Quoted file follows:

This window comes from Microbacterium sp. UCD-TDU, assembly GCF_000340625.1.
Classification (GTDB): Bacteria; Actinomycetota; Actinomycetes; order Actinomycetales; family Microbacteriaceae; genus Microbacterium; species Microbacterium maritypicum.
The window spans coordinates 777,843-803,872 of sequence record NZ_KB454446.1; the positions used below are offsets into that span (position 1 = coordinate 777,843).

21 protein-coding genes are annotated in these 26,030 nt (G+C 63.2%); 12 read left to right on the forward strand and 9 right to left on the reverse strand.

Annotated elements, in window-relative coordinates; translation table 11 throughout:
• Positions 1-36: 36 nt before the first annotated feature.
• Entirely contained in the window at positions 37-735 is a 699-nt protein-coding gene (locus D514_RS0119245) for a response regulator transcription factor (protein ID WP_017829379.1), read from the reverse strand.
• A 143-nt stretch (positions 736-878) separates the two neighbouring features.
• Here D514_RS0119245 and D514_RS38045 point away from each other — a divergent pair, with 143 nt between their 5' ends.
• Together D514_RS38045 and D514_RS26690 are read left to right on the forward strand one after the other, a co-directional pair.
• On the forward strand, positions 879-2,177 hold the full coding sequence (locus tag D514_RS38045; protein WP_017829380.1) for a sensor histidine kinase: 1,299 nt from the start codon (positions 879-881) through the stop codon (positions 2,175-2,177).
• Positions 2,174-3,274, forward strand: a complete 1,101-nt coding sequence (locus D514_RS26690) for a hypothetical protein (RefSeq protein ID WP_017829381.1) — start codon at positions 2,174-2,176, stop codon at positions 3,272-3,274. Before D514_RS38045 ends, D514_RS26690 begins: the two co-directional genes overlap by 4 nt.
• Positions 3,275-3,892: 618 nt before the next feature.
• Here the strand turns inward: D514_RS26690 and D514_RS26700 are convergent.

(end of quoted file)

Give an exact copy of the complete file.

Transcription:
This window comes from Microbacterium sp. UCD-TDU, assembly GCF_000340625.1.
Classification (GTDB): Bacteria; Actinomycetota; Actinomycetes; order Actinomycetales; family Microbacteriaceae; genus Microbacterium; species Microbacterium maritypicum.
The window spans coordinates 777,843-803,872 of sequence record NZ_KB454446.1; the positions used below are offsets into that span (position 1 = coordinate 777,843).

21 protein-coding genes are annotated in these 26,030 nt (G+C 63.2%); 12 read left to right on the forward strand and 9 right to left on the reverse strand.

Annotated elements, in window-relative coordinates; translation table 11 throughout:
• Positions 1-36: 36 nt before the first annotated feature.
• Entirely contained in the window at positions 37-735 is a 699-nt protein-coding gene (locus D514_RS0119245) for a response regulator transcription factor (protein ID WP_017829379.1), read from the reverse strand.
• A 143-nt stretch (positions 736-878) separates the two neighbouring features.
• Here D514_RS0119245 and D514_RS38045 point away from each other — a divergent pair, with 143 nt between their 5' ends.
• Together D514_RS38045 and D514_RS26690 are read left to right on the forward strand one after the other, a co-directional pair.
• On the forward strand, positions 879-2,177 hold the full coding sequence (locus tag D514_RS38045; protein WP_017829380.1) for a sensor histidine kinase: 1,299 nt from the start codon (positions 879-881) through the stop codon (positions 2,175-2,177).
• Positions 2,174-3,274, forward strand: a complete 1,101-nt coding sequence (locus D514_RS26690) for a hypothetical protein (RefSeq protein ID WP_017829381.1) — start codon at positions 2,174-2,176, stop codon at positions 3,272-3,274. Before D514_RS38045 ends, D514_RS26690 begins: the two co-directional genes overlap by 4 nt.
• Positions 3,275-3,892: 618 nt before the next feature.
• Here the strand turns inward: D514_RS26690 and D514_RS26700 are convergent.